Thursday, April 30, 2020 | 2 a.m.
Rural and urban Nevada can both rest a little easier now that the massive pipeline project is not at the forefront of the Southern Nevada Water Authority’s plans.
But there is still plenty of work to do to protect and expand the water supply in Las Vegas while doing the same in rural parts of the state.
As the nation’s driest state, we must ensure that our decisions in one region don’t harm another.
For many years, that has not been the case.
I was overcome with joy when I recently learned that the SNWA would not appeal a recent district court ruling denying vital water rights applications for the project in four rural valleys.
Years ago, when I served on the SNWA board of directors, I was vehemently concerned about the legality, economics and viability of the Las Vegas pipeline.
The end to this legal battle is good news for rural and metropolitan Nevada alike.
The project is an outdated, costly vision dreamed up at a time before terms like climate change and urban sprawl were in the lingua franca of Las Vegas residents.
It pitted our communities against one another. Yet it guaranteed major financial, cultural and ecological sacrifices for remote communities, tribes and our urban core.
For many of the current SNWA board members, the pipeline is an inherited problem that offered a choice about how to prepare for the coming decades — looking northward to rural Nevada or looking westward to California.
SNWA General Manager John Entsminger, along with Clark County commissioners Marilyn Kirkpatrick, Justin Jones and others on the SNWA board, are leading modernized efforts to ensure a steady water supply to the fastest-warming city in the nation’s driest state.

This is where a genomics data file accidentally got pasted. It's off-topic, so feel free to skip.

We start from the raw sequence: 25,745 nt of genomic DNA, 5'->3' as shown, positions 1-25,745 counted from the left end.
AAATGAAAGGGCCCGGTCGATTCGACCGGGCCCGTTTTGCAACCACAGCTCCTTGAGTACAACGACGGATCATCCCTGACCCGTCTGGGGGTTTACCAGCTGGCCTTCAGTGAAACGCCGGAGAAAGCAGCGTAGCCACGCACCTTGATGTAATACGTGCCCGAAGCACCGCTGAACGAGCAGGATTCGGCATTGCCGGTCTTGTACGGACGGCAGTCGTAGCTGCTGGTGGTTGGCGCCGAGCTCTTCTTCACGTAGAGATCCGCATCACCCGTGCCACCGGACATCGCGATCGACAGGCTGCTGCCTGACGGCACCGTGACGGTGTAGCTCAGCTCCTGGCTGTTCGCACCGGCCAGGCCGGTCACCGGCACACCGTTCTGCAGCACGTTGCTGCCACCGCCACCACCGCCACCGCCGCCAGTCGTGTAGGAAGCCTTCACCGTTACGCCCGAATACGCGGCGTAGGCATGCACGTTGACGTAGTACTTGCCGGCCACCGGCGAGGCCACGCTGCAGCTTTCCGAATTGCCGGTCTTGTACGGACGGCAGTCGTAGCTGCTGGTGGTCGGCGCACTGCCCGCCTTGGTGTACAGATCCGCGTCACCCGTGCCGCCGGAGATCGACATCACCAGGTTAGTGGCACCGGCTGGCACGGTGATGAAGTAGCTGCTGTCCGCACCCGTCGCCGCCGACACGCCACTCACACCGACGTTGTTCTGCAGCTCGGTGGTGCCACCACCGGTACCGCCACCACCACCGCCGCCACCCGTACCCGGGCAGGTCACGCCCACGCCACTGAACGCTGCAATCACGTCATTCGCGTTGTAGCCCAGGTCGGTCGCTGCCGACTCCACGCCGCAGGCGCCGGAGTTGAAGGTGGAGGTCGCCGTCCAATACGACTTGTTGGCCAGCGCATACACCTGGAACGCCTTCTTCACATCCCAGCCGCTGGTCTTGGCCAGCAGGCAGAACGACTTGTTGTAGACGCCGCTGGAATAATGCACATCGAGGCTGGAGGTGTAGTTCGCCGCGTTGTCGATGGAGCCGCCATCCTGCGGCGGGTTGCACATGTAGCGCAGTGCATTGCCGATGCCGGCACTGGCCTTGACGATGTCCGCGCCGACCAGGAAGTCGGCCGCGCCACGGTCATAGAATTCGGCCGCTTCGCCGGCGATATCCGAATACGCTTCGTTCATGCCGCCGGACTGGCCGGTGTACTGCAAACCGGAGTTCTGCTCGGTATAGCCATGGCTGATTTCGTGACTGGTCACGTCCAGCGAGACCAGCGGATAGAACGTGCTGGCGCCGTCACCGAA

And fortunately, for now, they want to look west.
SNWA is pursuing collaborations with Metropolitan Water District to trade shares of California water behind Hoover Dam in return for infrastructure investments made by Southern Nevadans in their community. This is the way of the future.
There will also be a doubling down on conservation.
More than 60% of water used in our community is expended outdoors. That means it cannot be treated and recycled to bolster our small share of the Colorado River via return flow credits.
Removing turf, covering swimming pools and accounting for every drop we use is vital for the long-term sustainability of Southern Nevada.
Despite the good legal news and commitments, more work must be done to ensure that there won’t be a revival of a rural water grab in the future.
The SNWA maintains applications to pump more than 60 billion gallons of water annually in rural valleys that are close to Great Basin National Park and Death Valley National Park.
It also maintains an application with the Bureau of Land Management for the pipeline’s right of way and will continue owning and operating seven ranches in Spring Valley.
SNWA must revoke the applications to help guarantee that it won’t look north anytime soon. Rural Nevada’s water must not be an insurance policy that underwrites water waste in Southern Nevada.
As a board member for the Great Basin Water Network, my colleagues and I are humbled to see that SNWA is focusing on conservation and Colorado River collaboration.
The network has been urging that all along during the 31-year fight to stop the pipeline from draining rural Nevada and indebting Southern Nevada to a more than $15 billion project.
With climate change and continued quarreling among the seven states dependent on the Colorado River, we must unite as one Nevada to defend our most precious resource.
What’s good for the goose should be good for the gander.
Chris Giunchigliani served in the Nevada Legislature as an assemblywoman from 1990-2006, and as a Clark County commissioner for 12 years. She is a member of the Sierra Club and a board member of Great Basin Water Network.